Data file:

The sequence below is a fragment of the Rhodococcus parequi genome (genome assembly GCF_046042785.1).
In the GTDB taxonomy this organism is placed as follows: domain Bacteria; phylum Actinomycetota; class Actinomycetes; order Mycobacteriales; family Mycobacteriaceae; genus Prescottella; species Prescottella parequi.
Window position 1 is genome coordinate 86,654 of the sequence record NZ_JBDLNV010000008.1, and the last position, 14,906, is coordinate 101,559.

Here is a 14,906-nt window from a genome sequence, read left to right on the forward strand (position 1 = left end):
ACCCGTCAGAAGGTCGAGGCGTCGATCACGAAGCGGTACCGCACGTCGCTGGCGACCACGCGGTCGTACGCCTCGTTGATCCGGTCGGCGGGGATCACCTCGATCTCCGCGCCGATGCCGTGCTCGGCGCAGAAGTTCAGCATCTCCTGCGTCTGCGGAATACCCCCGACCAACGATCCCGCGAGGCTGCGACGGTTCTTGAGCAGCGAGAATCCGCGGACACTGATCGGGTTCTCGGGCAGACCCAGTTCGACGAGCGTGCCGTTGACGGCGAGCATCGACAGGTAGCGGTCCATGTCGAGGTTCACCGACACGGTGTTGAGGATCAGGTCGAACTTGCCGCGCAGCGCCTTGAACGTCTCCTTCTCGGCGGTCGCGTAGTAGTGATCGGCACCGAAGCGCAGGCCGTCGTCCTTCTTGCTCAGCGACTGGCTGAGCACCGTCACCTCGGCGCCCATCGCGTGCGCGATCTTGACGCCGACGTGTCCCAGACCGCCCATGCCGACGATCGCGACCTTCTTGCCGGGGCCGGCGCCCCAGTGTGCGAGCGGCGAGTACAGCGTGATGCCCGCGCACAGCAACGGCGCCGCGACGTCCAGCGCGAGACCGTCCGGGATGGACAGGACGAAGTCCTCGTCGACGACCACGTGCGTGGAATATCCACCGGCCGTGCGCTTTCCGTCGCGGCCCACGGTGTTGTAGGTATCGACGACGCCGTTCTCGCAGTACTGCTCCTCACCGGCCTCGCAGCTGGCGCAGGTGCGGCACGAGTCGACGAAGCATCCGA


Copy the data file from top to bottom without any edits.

The sequence below is a fragment of the Rhodococcus parequi genome (genome assembly GCF_046042785.1).
In the GTDB taxonomy this organism is placed as follows: domain Bacteria; phylum Actinomycetota; class Actinomycetes; order Mycobacteriales; family Mycobacteriaceae; genus Prescottella; species Prescottella parequi.
Window position 1 is genome coordinate 86,654 of the sequence record NZ_JBDLNV010000008.1, and the last position, 14,906, is coordinate 101,559.

Here is a 14,906-nt window from a genome sequence, read left to right on the forward strand (position 1 = left end):
ACCCGTCAGAAGGTCGAGGCGTCGATCACGAAGCGGTACCGCACGTCGCTGGCGACCACGCGGTCGTACGCCTCGTTGATCCGGTCGGCGGGGATCACCTCGATCTCCGCGCCGATGCCGTGCTCGGCGCAGAAGTTCAGCATCTCCTGCGTCTGCGGAATACCCCCGACCAACGATCCCGCGAGGCTGCGACGGTTCTTGAGCAGCGAGAATCCGCGGACACTGATCGGGTTCTCGGGCAGACCCAGTTCGACGAGCGTGCCGTTGACGGCGAGCATCGACAGGTAGCGGTCCATGTCGAGGTTCACCGACACGGTGTTGAGGATCAGGTCGAACTTGCCGCGCAGCGCCTTGAACGTCTCCTTCTCGGCGGTCGCGTAGTAGTGATCGGCACCGAAGCGCAGGCCGTCGTCCTTCTTGCTCAGCGACTGGCTGAGCACCGTCACCTCGGCGCCCATCGCGTGCGCGATCTTGACGCCGACGTGTCCCAGACCGCCCATGCCGACGATCGCGACCTTCTTGCCGGGGCCGGCGCCCCAGTGTGCGAGCGGCGAGTACAGCGTGATGCCCGCGCACAGCAACGGCGCCGCGACGTCCAGCGCGAGACCGTCCGGGATGGACAGGACGAAGTCCTCGTCGACGACCACGTGCGTGGAATATCCACCGGCCGTGCGCTTTCCGTCGCGGCCCACGGTGTTGTAGGTATCGACGACGCCGTTCTCGCAGTACTGCTCCTCACCGGCCTCGCAGCTGGCGCAGGTGCGGCACGAGTCGACGAAGCATCCGA